Swiss artists Drzach&Suchy use rapid-prototyping to turn 3-D computer models into mind-blowing optical illusions.
Look at Conversation, a new installation by Swiss artists Drzach&Suchy, and you’ll see a huge pixely portrait of Albert Einstein. But look again a few seconds later, and you’ll see–as plain as the mole on her face–a portrait of Marilyn Monroe.
Your eyes aren’t playing tricks on you. Conversation is a 3-D printed “shadow casting panel” that uses subtle shifts of light to uncover images embedded in the surface. Cast light one way, and shadows align across the panel to produce a portrait of Einstein. Cast light a different way, and the shadows reveal Marilyn’s lovely little pout.
Conversation is one of three installations that Drzach&Suchy developed at the Swiss Science Center Technorama to explore light and shadow play. Each exploits the conveniences of rapid-prototyping to turn a 3-D computer model (rendered in Google SketchUp) into a mind-blowing optical illusion.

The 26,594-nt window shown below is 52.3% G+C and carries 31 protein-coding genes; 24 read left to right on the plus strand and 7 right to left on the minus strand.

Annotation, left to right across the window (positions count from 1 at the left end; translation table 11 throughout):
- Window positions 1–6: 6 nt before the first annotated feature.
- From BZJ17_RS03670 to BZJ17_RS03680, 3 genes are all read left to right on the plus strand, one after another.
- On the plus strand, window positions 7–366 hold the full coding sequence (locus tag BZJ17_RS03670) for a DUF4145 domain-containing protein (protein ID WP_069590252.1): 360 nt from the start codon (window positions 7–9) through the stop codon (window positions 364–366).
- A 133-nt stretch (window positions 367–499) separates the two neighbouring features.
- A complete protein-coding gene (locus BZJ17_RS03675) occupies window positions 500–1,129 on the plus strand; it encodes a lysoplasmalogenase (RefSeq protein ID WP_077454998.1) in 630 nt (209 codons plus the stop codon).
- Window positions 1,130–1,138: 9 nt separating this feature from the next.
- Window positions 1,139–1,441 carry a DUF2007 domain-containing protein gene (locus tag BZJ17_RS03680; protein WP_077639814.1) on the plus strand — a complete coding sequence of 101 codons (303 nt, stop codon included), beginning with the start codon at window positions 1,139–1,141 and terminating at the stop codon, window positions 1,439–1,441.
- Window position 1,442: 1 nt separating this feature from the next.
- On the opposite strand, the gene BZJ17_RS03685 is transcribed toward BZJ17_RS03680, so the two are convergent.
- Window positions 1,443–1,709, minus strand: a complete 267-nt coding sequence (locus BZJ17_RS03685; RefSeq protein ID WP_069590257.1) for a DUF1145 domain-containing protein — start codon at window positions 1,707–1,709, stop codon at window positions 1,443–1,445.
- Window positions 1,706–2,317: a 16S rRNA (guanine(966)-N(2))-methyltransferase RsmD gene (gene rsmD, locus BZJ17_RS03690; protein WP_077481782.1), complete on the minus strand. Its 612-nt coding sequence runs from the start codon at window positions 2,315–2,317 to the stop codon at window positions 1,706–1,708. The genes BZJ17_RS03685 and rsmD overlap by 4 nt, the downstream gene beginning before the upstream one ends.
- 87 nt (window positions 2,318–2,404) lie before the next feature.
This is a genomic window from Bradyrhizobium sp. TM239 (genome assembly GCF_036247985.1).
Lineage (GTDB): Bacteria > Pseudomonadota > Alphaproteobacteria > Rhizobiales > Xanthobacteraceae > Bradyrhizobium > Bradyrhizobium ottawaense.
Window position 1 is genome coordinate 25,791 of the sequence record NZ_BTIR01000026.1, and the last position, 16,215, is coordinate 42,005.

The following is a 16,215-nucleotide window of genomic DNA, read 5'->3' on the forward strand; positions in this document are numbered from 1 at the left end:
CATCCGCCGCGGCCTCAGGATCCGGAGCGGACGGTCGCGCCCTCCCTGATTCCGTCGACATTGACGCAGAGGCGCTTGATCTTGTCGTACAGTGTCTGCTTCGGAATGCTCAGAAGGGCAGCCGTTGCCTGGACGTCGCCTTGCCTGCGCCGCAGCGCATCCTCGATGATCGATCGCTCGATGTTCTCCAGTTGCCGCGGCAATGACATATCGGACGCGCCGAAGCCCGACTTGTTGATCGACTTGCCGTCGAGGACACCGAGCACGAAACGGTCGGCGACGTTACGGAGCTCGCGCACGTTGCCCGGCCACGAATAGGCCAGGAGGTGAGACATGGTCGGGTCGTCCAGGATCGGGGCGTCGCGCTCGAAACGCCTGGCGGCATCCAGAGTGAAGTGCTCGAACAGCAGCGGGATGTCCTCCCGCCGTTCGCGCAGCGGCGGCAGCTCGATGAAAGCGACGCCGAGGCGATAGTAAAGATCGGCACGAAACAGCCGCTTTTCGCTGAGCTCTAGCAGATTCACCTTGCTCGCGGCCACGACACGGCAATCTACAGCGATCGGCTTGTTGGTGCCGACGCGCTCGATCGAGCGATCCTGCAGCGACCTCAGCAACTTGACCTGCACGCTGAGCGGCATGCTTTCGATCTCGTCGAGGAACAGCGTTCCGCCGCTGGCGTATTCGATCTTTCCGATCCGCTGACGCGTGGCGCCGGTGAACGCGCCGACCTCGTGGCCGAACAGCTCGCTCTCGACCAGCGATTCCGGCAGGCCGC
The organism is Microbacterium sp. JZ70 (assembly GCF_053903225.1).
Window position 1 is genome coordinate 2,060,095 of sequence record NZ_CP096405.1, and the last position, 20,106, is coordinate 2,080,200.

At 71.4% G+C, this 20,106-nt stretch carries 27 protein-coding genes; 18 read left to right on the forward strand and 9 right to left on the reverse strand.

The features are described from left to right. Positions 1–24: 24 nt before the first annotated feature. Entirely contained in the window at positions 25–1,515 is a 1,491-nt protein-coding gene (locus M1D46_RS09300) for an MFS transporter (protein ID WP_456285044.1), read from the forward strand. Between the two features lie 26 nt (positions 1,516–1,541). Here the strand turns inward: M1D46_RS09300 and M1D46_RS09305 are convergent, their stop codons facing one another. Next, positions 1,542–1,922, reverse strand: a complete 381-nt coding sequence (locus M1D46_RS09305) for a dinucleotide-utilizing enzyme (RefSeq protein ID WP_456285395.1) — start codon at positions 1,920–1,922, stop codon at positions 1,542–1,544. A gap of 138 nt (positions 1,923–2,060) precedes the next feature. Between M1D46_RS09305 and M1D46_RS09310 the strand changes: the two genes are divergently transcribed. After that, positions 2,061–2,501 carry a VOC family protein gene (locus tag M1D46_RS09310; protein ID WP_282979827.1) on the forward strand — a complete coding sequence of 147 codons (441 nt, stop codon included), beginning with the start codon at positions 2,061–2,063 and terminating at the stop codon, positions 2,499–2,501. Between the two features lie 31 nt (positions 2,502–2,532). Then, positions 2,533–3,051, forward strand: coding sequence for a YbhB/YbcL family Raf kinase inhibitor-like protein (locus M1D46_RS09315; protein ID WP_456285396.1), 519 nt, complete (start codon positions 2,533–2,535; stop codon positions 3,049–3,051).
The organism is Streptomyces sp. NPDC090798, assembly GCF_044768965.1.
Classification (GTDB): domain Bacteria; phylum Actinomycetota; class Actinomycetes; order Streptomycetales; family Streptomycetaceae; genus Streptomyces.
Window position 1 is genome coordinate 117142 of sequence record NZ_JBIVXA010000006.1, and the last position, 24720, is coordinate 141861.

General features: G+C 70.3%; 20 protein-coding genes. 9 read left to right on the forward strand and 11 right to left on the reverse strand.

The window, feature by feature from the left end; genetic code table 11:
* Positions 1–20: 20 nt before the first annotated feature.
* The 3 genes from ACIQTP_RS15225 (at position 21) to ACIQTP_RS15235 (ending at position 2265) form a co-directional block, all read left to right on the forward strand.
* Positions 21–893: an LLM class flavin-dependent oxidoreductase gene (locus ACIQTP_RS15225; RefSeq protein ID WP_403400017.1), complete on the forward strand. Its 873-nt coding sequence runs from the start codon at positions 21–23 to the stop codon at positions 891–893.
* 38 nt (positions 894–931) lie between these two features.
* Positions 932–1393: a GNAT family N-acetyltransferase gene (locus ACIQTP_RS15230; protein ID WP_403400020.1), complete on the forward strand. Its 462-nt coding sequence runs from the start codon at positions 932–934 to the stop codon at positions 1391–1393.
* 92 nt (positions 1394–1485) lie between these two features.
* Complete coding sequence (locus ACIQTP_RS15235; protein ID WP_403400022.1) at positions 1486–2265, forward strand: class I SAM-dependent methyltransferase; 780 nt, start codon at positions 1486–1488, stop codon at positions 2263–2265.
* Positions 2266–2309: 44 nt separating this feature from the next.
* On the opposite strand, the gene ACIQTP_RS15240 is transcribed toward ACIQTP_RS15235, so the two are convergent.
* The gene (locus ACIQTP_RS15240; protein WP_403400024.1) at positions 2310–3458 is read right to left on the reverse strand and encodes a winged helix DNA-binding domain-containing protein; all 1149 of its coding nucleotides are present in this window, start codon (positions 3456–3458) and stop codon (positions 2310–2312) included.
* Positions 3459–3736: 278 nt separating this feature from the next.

Time is a 3-D printed orb with seemingly random grid-like panels that are actually custom-designed to cast three separate shadows–a clock, an hour glass, and a sundial–as it rotates around an axis. Tik-Tak is a nearly 6-foot-wide, water-jet cut Forex disc that says “tik” then “tak” as it swings back and forth between different lighting conditions, mimicking the motion of a pendulum clock. It might seem like magic.
But the artists insist otherwise. “It is really simple,” they tell Co.Design in an email. “No high-tech electronic displays or components. Just geometry, directed light, and shadows.”
[Images courtesy of Drzach&Suchy]